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- Funeral/burial insurance is a good idea if you are on a fixed income and don’t want to bother with a medical exam.
- Life insurance pays the funeral home first, causing a delay before your beneficiaries receive the payout.
- If your beneficiaries are relying on your life insurance for regular living expenses, this delay can disrupt their livelihood.
- Funeral insurance will cover final burial expenses while allowing your beneficiaries to get an immediate payout of your regular life insurance policy.
- Policygenius can help you compare life insurance policies to find the right coverage for you, at the right price »
The loss of a loved one is emotional and traumatic. Making funeral preparations while grieving adds another layer of stress. Finances and the availability of funds compounds the issue. Typically, a life insurance policy will pay the funeral home and cemetery before disbursing funds to the beneficiaries. That means that your beneficiaries will have to wait a few weeks before receiving funds.
If those funds are needed to handle the mortgage or other expenses, regardless how large of a policy you selected, they will not have access to those funds for a while.
This is where having funeral insurance, also known as “final expense” insurance, comes in handy. Your beneficiaries can use the funeral policy to handle all of the funeral expenses and receive an immediate payout of your other life insurance policy to cover bills and other necessities. If you already have life insurance, you should consider adding funeral or burial insurance, also known as “final expense” insurance.
What is final expense insurance?
Final expense life insurance is a type of no medical exam guaranteed issue life insurance. Guaranteed issue life insurance is also referred to as “final expense/funeral insurance” because the coverage amounts are so low that they basically only cover funeral and burial expenses.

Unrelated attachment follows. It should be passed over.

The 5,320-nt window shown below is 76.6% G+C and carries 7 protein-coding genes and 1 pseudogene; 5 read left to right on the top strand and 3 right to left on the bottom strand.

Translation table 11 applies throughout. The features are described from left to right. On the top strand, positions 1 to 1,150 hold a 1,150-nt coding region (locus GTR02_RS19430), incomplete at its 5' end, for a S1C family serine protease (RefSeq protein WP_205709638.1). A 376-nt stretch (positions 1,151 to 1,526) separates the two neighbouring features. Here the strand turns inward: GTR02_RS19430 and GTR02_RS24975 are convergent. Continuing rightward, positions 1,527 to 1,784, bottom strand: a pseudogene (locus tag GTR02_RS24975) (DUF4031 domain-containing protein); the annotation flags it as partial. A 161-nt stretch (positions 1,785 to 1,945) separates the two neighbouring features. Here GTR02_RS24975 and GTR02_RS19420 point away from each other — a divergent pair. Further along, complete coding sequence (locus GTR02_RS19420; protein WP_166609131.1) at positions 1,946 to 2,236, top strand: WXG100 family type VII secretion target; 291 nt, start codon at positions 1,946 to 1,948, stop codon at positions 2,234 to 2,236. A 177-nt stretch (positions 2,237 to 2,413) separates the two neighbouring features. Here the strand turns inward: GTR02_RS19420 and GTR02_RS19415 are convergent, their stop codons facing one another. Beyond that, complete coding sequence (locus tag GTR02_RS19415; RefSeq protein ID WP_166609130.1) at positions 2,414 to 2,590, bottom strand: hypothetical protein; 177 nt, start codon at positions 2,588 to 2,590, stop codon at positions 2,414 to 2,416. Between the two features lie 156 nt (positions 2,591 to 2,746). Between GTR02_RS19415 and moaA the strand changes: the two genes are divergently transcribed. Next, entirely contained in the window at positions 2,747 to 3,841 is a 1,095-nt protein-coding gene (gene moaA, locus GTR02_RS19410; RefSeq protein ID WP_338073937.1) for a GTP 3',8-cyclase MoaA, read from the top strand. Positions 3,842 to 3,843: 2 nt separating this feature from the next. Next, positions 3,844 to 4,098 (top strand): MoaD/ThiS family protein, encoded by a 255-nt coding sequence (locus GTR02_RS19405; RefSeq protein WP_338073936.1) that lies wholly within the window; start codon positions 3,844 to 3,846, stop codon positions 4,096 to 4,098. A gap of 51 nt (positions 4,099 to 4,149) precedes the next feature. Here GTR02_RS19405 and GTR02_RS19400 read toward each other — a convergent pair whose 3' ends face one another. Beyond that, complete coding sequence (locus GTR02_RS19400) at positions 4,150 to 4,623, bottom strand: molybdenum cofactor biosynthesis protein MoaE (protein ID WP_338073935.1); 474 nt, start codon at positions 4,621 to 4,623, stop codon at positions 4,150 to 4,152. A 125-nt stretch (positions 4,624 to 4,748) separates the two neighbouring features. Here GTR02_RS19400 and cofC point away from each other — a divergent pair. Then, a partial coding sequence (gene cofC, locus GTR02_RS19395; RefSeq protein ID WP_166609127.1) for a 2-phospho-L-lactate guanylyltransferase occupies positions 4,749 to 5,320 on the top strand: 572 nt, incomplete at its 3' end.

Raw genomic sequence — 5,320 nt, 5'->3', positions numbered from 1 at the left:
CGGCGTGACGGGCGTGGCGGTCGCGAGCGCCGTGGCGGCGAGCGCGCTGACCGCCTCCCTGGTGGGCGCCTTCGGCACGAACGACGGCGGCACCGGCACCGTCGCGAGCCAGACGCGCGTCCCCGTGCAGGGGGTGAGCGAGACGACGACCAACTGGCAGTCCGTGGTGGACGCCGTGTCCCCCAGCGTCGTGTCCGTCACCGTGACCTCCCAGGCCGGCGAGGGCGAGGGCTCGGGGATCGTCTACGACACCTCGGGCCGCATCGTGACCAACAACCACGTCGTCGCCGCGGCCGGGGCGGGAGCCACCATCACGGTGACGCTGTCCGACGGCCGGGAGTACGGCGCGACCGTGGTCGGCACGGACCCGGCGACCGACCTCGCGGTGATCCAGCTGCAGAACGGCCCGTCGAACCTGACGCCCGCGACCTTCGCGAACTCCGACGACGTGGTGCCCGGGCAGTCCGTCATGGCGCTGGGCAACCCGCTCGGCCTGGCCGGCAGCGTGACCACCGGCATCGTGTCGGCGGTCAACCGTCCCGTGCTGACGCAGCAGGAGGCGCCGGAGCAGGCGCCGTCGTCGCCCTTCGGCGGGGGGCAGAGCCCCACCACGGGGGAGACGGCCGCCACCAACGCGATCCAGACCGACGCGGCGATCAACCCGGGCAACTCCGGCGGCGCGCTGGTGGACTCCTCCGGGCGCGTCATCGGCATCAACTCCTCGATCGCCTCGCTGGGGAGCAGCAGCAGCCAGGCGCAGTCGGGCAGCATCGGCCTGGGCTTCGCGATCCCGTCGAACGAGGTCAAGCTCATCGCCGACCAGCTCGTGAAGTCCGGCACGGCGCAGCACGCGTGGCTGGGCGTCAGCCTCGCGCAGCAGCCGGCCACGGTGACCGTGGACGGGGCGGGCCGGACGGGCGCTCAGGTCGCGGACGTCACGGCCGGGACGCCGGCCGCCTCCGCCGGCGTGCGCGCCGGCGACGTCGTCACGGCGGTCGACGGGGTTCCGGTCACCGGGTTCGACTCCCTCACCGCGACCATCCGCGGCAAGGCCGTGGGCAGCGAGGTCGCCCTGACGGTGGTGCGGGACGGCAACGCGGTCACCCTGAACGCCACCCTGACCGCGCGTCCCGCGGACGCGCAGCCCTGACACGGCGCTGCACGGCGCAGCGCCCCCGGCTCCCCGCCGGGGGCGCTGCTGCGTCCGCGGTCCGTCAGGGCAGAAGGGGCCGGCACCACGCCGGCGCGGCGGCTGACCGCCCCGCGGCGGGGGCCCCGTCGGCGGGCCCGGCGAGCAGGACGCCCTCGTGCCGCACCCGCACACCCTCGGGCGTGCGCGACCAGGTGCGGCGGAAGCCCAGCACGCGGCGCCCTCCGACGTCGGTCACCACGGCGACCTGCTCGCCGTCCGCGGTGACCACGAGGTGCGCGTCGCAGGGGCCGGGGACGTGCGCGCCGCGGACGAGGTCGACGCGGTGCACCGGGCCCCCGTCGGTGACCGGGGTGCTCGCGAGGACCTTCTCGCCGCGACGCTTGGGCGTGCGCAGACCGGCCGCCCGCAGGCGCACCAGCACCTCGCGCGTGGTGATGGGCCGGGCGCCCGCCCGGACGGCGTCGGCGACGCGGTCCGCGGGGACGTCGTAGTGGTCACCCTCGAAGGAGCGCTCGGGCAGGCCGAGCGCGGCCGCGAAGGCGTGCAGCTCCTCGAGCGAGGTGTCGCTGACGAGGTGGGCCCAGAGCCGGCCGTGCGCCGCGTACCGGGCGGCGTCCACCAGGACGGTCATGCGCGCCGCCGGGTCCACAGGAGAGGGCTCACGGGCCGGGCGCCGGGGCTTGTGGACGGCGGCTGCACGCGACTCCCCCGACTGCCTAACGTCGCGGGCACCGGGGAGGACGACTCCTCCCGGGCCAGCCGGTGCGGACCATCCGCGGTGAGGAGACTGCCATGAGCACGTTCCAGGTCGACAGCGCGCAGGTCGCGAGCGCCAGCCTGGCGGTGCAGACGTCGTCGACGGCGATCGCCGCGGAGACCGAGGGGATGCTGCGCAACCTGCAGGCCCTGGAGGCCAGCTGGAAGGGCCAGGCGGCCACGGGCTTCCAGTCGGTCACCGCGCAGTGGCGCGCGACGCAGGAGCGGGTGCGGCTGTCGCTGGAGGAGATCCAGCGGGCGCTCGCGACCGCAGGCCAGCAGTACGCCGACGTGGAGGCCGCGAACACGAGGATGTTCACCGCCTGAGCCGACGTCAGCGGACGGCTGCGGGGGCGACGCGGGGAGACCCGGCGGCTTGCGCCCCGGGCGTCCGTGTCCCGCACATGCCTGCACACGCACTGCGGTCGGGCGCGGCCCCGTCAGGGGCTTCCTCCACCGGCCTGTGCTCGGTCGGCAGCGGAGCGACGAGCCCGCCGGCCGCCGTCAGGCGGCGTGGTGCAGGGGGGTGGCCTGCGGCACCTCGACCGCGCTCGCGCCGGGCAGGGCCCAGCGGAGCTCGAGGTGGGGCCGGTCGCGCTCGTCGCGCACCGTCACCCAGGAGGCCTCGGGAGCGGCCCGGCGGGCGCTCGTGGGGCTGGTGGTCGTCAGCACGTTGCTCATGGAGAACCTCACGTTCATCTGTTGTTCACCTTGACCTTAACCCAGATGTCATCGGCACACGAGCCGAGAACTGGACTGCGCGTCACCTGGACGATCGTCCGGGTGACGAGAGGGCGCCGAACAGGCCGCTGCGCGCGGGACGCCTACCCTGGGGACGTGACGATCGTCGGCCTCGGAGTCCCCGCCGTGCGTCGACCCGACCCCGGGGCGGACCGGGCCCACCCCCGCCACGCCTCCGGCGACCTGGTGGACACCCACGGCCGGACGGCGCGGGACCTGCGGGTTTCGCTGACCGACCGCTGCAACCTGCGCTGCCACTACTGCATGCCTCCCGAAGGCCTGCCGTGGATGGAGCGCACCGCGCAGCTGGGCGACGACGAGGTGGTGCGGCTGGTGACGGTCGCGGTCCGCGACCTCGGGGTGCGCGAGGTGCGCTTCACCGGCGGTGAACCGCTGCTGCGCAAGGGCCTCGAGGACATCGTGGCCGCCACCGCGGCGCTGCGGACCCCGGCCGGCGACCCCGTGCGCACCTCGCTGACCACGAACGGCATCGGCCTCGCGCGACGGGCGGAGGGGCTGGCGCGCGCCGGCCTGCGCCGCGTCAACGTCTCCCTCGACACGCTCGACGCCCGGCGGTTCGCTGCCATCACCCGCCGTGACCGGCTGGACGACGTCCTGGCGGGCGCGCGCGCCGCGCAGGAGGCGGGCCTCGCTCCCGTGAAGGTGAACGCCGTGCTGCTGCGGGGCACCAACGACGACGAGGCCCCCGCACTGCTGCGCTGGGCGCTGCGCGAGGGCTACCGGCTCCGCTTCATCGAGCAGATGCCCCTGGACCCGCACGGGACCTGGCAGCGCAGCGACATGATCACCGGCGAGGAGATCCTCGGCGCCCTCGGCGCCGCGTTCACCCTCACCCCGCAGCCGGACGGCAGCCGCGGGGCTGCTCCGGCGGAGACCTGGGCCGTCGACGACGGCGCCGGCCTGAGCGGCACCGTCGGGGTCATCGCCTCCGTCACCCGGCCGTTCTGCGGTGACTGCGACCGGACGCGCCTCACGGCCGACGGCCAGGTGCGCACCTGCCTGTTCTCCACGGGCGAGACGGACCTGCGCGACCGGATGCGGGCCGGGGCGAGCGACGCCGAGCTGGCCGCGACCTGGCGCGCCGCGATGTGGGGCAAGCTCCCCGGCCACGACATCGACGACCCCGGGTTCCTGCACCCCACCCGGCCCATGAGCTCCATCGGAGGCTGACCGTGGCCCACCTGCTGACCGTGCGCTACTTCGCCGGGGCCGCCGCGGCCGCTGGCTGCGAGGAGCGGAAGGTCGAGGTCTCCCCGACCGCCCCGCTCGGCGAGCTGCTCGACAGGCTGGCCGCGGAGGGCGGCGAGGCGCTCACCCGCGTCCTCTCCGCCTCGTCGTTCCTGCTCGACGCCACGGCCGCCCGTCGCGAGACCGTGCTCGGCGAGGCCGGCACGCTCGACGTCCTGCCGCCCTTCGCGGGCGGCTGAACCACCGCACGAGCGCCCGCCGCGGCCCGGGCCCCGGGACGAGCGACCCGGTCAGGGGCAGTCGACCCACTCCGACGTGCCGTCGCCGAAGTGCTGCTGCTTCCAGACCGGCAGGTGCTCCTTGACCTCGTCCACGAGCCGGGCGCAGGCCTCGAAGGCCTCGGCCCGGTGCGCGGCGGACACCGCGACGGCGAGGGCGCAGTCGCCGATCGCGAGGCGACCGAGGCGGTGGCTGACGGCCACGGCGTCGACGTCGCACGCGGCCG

Traditional insurance policies require a medical exam as part of the approval process known as underwriting. No medical exam life insurance offers quick approval for coverage and can be good if you are in poor health. Because there are no medical exams or health questions, life insurance providers consider these applicants a higher risk and premiums are usually more expensive for less coverage compared to traditional life insurance that requires a medical exam.
Pre-need and burial insurance are different products
There are several types of life insurance products. You may have heard burial and funeral insurance used interchangeably. Basically, funeral and burial insurance refers to products that cover “final expenses,” like funeral service or crematory costs. However, this should not be confused with pre-need insurance.
When a person works with a funeral home to decide exactly what they want and they pay for everything in advance, that coverage is called pre-need life insurance, Les Masterson, managing editor of Insure, told Insider.
We do not recommend pre-need insurance because the beneficiary is the funeral home and coverage is specific to the chosen funeral home. Should the funeral home go out of business or you move out of state, you may not have coverage, and that defeats the purpose of pre-planning. Additionally, according to the AARP, the Funeral Consumers Alliance (FCA) advises against buying pre-need.
The big difference between life and funeral insurance is the death benefit
Masterson noted funeral insurance, also called burial or final expense insurance, is a type of life insurance policy that can come as term or permanent life. We typically recommend term life insurance over permanent life insurance because it’s cheaper and provides the death benefit for your beneficiaries, but the downside is that it ends after a specified time period. Our discussion focuses on term life funeral insurance policies.